How do you solve a problem like Mar Roxas?
MANILA, Philippines – In the House of Representatives, there's unease among key allies of President Benigno Aquino III. They are worried about 2016.
“Is it really going to be Mar?” allies ask each other, referring to presumed Liberal Party (LP) standard bearer, Interior Secretary Manuel "Mar" Roxas II. “Is there really nobody else?”
Congressmen are beginning to lose hope that Roxas still has a fighting chance in the 2016 presidential race. Opposition candidate and Vice President Jejomar Binay – who has long ago announced his intent to run for president – appears formidable with his soaring approval ratings. Roxas' numbers, meanwhile, are going the opposite direction.
In the latest Pulse Asia survey, Binay topped a list of 11 names of possible candidates, with 41% of respondents saying they would vote for the Vice President. Roxas was in 5th place, with only 7% picking him as their first choice. And with the scrapping of the Priority Development Assistance Fund (PDAF) – discretionary funds allotted to lawmakers which they have used in the past to secure votes – it is not difficult to understand why congressmen allied with his party are nervous about 2016.
"Is it really going to be Mar?" allies ask each other. "Is there really nobody else?"
Aquino's allies in the House of Representatives are "looking at options" as early as now, and starting talks with other parties in anticipation of 2016, according to a legislator supportive of the President. Convinced that the LP has no viable candidate at the moment, nor could government fund allocations such as the PDAF, legislators are concerned about their own welfare.
“Everyone wants to be on the right side. There's a growing sentiment that when you're aligned with the party [in power] it's easier for you,” the legislator told Rappler. “But there's a prevailing sentiment that [Mar] is not winnable.”
In Malacañang, 2016 is also top of mind for the President. Along with the creation of the Bangsamoro, the rehabilitation of Yolanda-hit areas, and his commitment to inclusive growth, picking his successor is also a point of concern for the Chief Executive. His recent speeches are clues.
Aquino often weaves in an appeal to the public – at groundbreaking ceremonies and holiday appearances, business gatherings and provincial visits – to “pick a leader who will continue and further improve the reforms we've made,” and to ask the people for vigilance against those who “want to return to the old system.”
He's concerned that the next president will put his reforms to waste, if it's someone who is not allied with him. Thus, his constant message of continuity.
“They don't show it, but they're worried about the surveys,” a Malacañang source close to the President told Rappler.
Hopeful for Mar
The President's choice for 2016, as of today, is Roxas, who in 2010 gave up his presidential ambitions for Aquino.
Roxas is well-educated, with an impressive academic background. He is a Wharton graduate, the grandson of a former president, and the son of a retired senator. He has ample government experience and has a clean record when it comes to handling government funds. In short, Roxas is the perfect successor. (READ: Why there's no giving up on Mar Roxas)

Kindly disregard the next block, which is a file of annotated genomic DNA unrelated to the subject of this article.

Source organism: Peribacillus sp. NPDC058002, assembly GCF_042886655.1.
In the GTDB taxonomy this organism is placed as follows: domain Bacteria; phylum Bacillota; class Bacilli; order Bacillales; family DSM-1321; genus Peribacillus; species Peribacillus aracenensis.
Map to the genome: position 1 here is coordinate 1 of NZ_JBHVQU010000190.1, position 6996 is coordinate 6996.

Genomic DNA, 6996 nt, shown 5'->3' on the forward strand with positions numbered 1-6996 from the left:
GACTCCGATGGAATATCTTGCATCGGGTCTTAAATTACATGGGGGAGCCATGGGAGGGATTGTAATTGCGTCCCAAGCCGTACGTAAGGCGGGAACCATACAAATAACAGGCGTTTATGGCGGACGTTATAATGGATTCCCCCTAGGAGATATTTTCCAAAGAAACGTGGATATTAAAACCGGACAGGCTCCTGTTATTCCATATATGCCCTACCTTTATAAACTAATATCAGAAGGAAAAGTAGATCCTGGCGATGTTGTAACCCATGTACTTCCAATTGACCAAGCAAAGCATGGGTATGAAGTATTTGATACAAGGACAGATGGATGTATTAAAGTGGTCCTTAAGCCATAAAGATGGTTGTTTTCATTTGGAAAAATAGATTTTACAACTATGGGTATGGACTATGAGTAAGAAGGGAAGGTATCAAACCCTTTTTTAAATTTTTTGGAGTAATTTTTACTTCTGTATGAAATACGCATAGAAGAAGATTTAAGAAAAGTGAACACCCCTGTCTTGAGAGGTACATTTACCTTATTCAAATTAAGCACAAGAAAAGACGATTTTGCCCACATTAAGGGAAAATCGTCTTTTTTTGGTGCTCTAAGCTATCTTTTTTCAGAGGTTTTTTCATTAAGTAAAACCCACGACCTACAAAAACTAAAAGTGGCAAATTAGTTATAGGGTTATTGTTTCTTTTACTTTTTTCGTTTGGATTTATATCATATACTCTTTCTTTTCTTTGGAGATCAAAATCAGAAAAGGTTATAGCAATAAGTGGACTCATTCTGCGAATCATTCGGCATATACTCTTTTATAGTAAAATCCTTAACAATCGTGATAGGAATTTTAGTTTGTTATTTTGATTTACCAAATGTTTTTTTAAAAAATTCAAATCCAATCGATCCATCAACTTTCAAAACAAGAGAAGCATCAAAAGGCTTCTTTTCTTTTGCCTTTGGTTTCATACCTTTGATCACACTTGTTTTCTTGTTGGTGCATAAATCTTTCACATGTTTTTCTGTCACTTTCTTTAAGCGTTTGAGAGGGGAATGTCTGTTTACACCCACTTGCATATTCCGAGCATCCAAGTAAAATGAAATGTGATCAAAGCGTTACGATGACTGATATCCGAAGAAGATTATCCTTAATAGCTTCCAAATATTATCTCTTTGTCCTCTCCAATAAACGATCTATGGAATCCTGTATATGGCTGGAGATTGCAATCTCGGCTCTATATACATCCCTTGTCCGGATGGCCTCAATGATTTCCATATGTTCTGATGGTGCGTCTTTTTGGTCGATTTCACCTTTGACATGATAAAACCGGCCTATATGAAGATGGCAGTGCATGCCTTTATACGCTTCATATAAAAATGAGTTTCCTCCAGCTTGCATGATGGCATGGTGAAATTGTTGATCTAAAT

The LP's strategy is to bring Roxas to a respectable position in surveys and hope that Aquino's endorsement will further push him to a comfortable distance from Binay. The problem is, Aquino's ratings are at their lowest since the beginning of his term.
Budget Secretary Florencio Abad, a key Roxas supporter, is confident that the numbers will change, and that much can happen in two years. They expect that after Aquino's State of the Nation Address, and the administration's explanation about the Disbursement Acceleration Program (DAP) that was declared partly unconstitutional by the Supreme Court, the President's numbers will rise again. And probably so would Roxas'.
“There was an abnormal blip after DAP and PDAF. He will recover,” Abad said, blaming the drop in Aquino’s numbers on a “concerted effort” by those who want to deflect themselves from the PDAF issue and those who have an axe to grind with the administration.
LP stalwart and Transportation Secretary Joseph Emilio Abaya also told Rappler the focus is on the programs of the President – which they believe will be more than enough to sway votes come 2016 – and insisted the surveys "don't worry us."
But to some politicians and strategists allied with Aquino, this is beginning to sound like wishful thinking.
Proof of this is the level of activity and buzz at the Liberal Party headquarters in Balay, the family residence of Roxas.
Roxas invites his party mates in Congress for gatherings every first Monday of the month. There they talk about issues, the party’s various positions, projects of regions, and the party’s structure, among others. According to the legislator source, the number of lawmakers who go to these meetings have steadily begun to decrease. Casual endorsements for Roxas by the handful of die-hard allies have been met with little enthusiasm by the majority, and sometimes tension, if not awkwardness.
The struggle to find a viable successor is real to the extent that it has influenced some of the President's recent actions.
Driven by the desire to pass important bills before he leaves office, Aquino understands his influence over legislators is diminishing as days go by, especially with less than two years left in his term.
Wanting to ensure he doesn't lose any support for his other significant bills and reform initiatives, and in fear of becoming a lame duck president, Aquino in mid-August dropped a bomb: from being adamantly opposed to touching the Constitution, he suddenly suggested an openness to a second term. The Constitution – established during the presidency of his mother and democracy icon Corazon Aquino – currently prohibits a president from running for re-election after one 6-year term.
“The second term idea was never serious,” a Malacañang official close to the President said.
Aquino never meant it.
“The second term idea was never serious,” a Malacañang official close to the President said.